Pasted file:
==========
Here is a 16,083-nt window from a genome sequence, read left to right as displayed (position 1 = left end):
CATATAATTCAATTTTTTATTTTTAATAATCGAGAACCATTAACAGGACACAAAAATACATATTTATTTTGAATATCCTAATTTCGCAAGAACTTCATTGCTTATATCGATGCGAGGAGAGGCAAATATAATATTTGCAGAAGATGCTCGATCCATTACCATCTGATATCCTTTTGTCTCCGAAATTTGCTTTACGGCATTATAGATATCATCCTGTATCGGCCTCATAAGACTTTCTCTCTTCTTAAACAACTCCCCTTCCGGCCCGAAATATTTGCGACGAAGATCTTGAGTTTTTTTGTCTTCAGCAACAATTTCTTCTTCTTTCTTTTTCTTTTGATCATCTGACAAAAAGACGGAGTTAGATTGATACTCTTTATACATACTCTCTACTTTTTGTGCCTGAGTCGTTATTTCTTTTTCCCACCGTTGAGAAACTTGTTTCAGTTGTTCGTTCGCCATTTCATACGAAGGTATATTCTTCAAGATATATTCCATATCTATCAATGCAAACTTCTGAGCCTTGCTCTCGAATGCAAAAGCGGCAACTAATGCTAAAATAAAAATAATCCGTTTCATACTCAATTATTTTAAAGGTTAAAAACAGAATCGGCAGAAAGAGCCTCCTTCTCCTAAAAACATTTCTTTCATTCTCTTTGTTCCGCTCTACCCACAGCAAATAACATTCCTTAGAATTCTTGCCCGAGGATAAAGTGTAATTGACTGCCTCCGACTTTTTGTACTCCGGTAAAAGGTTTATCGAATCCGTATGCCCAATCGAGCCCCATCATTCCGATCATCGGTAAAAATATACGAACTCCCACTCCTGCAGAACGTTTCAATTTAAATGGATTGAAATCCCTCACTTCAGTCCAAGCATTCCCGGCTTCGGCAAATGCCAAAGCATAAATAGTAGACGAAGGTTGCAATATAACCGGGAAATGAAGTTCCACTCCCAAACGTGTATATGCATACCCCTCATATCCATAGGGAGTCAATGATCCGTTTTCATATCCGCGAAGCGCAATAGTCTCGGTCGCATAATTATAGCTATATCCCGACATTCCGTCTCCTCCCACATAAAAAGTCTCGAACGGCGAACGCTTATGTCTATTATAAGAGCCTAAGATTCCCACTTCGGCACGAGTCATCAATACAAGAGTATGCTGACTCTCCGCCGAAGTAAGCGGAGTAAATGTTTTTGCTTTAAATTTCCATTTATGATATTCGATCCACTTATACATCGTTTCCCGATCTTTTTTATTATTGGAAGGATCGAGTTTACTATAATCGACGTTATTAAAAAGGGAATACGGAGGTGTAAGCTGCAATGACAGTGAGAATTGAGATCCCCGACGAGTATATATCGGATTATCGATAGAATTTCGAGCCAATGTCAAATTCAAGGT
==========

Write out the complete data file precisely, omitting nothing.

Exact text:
Here is a 16,083-nt window from a genome sequence, read left to right as displayed (position 1 = left end):
CATATAATTCAATTTTTTATTTTTAATAATCGAGAACCATTAACAGGACACAAAAATACATATTTATTTTGAATATCCTAATTTCGCAAGAACTTCATTGCTTATATCGATGCGAGGAGAGGCAAATATAATATTTGCAGAAGATGCTCGATCCATTACCATCTGATATCCTTTTGTCTCCGAAATTTGCTTTACGGCATTATAGATATCATCCTGTATCGGCCTCATAAGACTTTCTCTCTTCTTAAACAACTCCCCTTCCGGCCCGAAATATTTGCGACGAAGATCTTGAGTTTTTTTGTCTTCAGCAACAATTTCTTCTTCTTTCTTTTTCTTTTGATCATCTGACAAAAAGACGGAGTTAGATTGATACTCTTTATACATACTCTCTACTTTTTGTGCCTGAGTCGTTATTTCTTTTTCCCACCGTTGAGAAACTTGTTTCAGTTGTTCGTTCGCCATTTCATACGAAGGTATATTCTTCAAGATATATTCCATATCTATCAATGCAAACTTCTGAGCCTTGCTCTCGAATGCAAAAGCGGCAACTAATGCTAAAATAAAAATAATCCGTTTCATACTCAATTATTTTAAAGGTTAAAAACAGAATCGGCAGAAAGAGCCTCCTTCTCCTAAAAACATTTCTTTCATTCTCTTTGTTCCGCTCTACCCACAGCAAATAACATTCCTTAGAATTCTTGCCCGAGGATAAAGTGTAATTGACTGCCTCCGACTTTTTGTACTCCGGTAAAAGGTTTATCGAATCCGTATGCCCAATCGAGCCCCATCATTCCGATCATCGGTAAAAATATACGAACTCCCACTCCTGCAGAACGTTTCAATTTAAATGGATTGAAATCCCTCACTTCAGTCCAAGCATTCCCGGCTTCGGCAAATGCCAAAGCATAAATAGTAGACGAAGGTTGCAATATAACCGGGAAATGAAGTTCCACTCCCAAACGTGTATATGCATACCCCTCATATCCATAGGGAGTCAATGATCCGTTTTCATATCCGCGAAGCGCAATAGTCTCGGTCGCATAATTATAGCTATATCCCGACATTCCGTCTCCTCCCACATAAAAAGTCTCGAACGGCGAACGCTTATGTCTATTATAAGAGCCTAAGATTCCCACTTCGGCACGAGTCATCAATACAAGAGTATGCTGACTCTCCGCCGAAGTAAGCGGAGTAAATGTTTTTGCTTTAAATTTCCATTTATGATATTCGATCCACTTATACATCGTTTCCCGATCTTTTTTATTATTGGAAGGATCGAGTTTACTATAATCGACGTTATTAAAAAGGGAATACGGAGGTGTAAGCTGCAATGACAGTGAGAATTGAGATCCCCGACGAGTATATATCGGATTATCGATAGAATTTCGAGCCAATGTCAAATTCAAGGT